Long Tail - Show Me the Money!

David Hornik is asking where the money is in the Long Tail?

Again, while these different filtering technologies may make it slightly more likely that an end user finds his or her way to a piece of obscure content, it will not likely be sufficient to catapult an artist into the mainstream. The beneficiary of the filtering is the end user and the filterer, not the content owner per se.

While I agree that the aggregators and filterers stand to benefit the most from Long Tail economics, there's still a lot for content owners to gain, too:

  • The difference between a so-so novel in the literary fiction genre and a "best-selling novel" in the lit. fic. genre is relatively slight - perhaps as small as 8 - 10,000 copies. In the grand scheme of the planet, an additional 8,000 copies doesn't require a catapult; a simple boost is sufficient to ensure enough sales for the next book contract.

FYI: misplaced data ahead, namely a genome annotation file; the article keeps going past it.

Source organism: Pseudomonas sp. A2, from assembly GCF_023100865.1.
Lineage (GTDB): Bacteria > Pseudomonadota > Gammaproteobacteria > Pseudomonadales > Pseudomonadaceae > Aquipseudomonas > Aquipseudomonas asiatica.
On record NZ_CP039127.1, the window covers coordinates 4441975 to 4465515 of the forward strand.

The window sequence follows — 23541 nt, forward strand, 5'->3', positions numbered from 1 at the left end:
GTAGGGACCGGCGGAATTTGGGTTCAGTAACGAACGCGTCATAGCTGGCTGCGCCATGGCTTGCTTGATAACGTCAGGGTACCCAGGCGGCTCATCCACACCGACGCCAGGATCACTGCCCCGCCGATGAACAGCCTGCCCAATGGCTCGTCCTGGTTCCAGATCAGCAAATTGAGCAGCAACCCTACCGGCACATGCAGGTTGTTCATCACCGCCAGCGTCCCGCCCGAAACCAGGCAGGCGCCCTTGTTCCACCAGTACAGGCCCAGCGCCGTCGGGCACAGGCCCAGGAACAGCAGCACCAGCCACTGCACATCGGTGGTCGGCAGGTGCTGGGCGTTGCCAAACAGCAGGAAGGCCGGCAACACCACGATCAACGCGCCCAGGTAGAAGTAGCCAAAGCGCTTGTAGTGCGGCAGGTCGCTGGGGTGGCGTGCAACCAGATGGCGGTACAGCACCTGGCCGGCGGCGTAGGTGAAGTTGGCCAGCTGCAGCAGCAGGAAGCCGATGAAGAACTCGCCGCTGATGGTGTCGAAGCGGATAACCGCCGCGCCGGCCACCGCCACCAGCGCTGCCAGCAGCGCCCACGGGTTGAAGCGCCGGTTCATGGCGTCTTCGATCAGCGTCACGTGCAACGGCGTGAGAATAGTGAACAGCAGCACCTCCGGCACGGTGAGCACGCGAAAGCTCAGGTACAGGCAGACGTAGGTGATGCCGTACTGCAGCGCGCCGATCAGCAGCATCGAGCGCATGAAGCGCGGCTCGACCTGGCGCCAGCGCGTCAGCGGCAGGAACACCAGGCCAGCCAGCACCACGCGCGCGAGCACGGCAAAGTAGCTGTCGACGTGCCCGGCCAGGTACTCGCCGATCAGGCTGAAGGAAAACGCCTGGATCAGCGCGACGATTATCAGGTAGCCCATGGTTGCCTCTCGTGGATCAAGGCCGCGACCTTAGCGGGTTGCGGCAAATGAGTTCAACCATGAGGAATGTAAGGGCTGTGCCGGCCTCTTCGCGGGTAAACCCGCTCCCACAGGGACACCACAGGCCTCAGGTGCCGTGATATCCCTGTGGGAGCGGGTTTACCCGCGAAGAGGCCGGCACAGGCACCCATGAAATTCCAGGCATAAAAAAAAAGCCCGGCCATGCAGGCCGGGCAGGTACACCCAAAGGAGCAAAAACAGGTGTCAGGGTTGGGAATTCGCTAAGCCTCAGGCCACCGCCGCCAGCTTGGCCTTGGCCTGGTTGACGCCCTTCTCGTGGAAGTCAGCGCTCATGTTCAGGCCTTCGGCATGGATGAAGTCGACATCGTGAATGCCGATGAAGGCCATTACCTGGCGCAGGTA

• Keeping with the publishing model, the most expensive part of selling books - so expensive that most publishers don't even bother - is in trying to determine what a consumer is likely to buy. While hardly flawless, Amazon's recommendation system goes a long way to helping position product in the eye-ball space of a likely customer.


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